Like I've said, the portable computing device that I'm currently ogling right now is the OQO Model 02
. Doing the web search, there is this very weird dust up over whether it is pocketable or not. Its dimensions are approximately a double thick moleskine pocket notebook. This takes into account that you can't really get two moleskin notebooks flush against each other. The binding expands. The dimensiions are 5.5x3.5x1in more or less
The dust up is weird because there have been several video blogs where the blogger demonstrates putting the device into his pocket. You can see a clear outline, the way you would when someone puts a wallet into his front pocket. (I avoid the thick wallet by using a thin billfold made of spinnaker. However, I also carry a moleskin pocket notebook in the same pocket.) I think it's questionable whether you'd be able to pull it out of your front pocket while you're sitting. However, if you really wanted your computer with you at all times, carrying it in your pocket looks like a possibility, if you're willing to make a couple compromises.
This hasn't stopped people, who have seen the videos, from proclaiming that the OQO Model 02 is not pocketable. One even goes so far as to declare that no UMPC will ever be pocketable. Given that computers used to take up whole rooms, I'm not so quick to discount miniaturization. The people that do this are extremely insistent. They carry the banner at every possible chance (presumably as an antidote for the gulled masses or something.)
This really confused me until I realized that we're dealing with two different definitions of the word "pocketable." I had been reading it as "able to be placed in a pocket." In that case, the video blogs should have settled the dispute. It fits in a pant pocket, albeit snugly. The reason for the dust up is that people actually mean "to be such that one would want to place it in a pocket." So, for example, an unwrapped Hershey's Kiss is not pocketable.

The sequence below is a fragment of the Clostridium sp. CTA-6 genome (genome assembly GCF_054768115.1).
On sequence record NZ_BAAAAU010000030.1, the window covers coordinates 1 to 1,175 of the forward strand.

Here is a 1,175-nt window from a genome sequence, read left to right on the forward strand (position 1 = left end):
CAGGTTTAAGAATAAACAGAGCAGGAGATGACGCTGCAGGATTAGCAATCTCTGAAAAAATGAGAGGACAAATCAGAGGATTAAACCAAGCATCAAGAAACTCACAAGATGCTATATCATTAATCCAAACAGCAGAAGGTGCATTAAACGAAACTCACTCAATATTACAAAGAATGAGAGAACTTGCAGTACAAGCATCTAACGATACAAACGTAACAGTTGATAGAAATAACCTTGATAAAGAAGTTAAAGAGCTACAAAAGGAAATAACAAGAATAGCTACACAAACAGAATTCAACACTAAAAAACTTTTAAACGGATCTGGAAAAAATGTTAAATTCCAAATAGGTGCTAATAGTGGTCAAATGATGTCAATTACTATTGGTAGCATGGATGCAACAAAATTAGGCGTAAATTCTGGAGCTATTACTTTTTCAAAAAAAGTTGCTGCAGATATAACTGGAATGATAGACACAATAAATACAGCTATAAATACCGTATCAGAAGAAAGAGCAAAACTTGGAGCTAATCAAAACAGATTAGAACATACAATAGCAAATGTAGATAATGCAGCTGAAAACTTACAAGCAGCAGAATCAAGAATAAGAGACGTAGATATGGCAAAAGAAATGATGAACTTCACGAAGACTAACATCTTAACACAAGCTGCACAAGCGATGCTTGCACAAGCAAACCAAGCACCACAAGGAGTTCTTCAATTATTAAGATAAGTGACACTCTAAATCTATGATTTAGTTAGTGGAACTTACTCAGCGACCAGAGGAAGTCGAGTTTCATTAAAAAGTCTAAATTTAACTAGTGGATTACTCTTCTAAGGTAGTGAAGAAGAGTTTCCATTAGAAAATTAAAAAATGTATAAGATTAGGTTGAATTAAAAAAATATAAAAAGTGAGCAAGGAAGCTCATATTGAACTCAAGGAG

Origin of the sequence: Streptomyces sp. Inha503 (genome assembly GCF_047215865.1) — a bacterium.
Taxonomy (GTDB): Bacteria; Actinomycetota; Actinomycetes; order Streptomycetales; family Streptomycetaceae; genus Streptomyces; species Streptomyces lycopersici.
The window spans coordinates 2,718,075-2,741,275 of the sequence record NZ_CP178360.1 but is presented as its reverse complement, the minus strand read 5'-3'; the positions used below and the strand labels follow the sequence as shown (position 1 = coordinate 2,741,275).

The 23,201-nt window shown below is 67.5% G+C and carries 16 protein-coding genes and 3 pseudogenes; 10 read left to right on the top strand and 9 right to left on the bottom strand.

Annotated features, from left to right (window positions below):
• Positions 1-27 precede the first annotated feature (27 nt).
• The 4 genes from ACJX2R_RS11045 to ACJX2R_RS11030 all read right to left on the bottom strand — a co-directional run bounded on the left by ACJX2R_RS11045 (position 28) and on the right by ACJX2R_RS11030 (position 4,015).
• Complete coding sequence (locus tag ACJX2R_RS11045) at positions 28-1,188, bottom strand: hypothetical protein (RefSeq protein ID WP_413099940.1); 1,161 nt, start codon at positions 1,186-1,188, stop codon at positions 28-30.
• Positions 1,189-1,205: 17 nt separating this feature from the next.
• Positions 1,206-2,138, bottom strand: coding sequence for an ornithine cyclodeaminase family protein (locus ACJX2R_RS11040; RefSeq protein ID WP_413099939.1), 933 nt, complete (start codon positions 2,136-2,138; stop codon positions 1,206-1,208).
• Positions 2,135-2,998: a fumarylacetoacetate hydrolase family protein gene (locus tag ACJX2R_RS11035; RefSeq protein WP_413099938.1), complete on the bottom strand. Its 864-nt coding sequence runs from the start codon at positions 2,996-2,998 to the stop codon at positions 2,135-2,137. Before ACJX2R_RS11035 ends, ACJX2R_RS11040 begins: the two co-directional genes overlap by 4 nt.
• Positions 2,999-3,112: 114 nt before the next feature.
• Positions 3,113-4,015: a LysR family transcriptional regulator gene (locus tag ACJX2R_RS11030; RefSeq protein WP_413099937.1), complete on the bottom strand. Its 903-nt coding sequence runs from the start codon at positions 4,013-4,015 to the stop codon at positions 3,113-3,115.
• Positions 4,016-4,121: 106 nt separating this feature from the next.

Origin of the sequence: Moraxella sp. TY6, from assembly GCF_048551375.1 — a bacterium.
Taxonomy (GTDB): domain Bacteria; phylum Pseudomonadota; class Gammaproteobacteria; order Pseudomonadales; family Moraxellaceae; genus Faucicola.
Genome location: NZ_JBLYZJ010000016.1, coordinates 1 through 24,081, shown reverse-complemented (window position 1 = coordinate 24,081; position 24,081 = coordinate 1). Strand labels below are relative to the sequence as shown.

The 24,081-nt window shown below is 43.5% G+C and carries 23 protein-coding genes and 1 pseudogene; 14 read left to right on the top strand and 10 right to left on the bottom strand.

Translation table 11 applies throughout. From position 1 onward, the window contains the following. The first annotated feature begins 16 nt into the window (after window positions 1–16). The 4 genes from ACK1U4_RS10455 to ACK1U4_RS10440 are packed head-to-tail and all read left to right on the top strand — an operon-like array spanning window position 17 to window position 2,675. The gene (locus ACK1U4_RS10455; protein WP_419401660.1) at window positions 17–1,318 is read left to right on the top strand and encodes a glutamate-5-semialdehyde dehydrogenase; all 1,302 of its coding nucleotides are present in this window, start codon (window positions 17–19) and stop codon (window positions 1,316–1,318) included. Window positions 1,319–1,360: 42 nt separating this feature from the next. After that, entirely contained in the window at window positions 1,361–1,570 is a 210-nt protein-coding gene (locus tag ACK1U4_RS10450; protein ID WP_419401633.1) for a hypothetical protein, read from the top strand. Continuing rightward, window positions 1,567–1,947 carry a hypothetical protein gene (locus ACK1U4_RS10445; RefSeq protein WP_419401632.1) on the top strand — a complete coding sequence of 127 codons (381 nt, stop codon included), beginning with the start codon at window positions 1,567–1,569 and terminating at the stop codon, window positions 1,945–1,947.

I've run into this before with the word "hummable." That is, the old canard that Stephen Sondheim's music is "unhummable." The traditional retort is "well, if it can be sung, it can be hummed." Of course, people who say that Sondheim's music is "unhummable" do not mean that they are literally unable to hum the music. What they mean is that Sondheim's music is such that they would not want to hum it.
I like the literal definitions better. I mean, is there any other use for the other definitions besides to express your opinions in factual sounding declarative statements? (e.g., "Sondheim's music isn't hummable." Not "I don't find Sondheim's music attractive enough to hum." "The OQO Model 02 is not pocketable." Not "The OQO Model 02 fits too snugly for me to carry in my pocket practically.")
Are flammable objects things that you want to burn? (i.e., if you don't want to burn them, they cease to be flammable.)
So is the OQO Model 02 pocketable? Yes. Would you want to? Well, that's up to you. Would I want to? I have no idea. (Keeping it in pocket may work better in theory than in practice.) I just find how we define -able words interesting.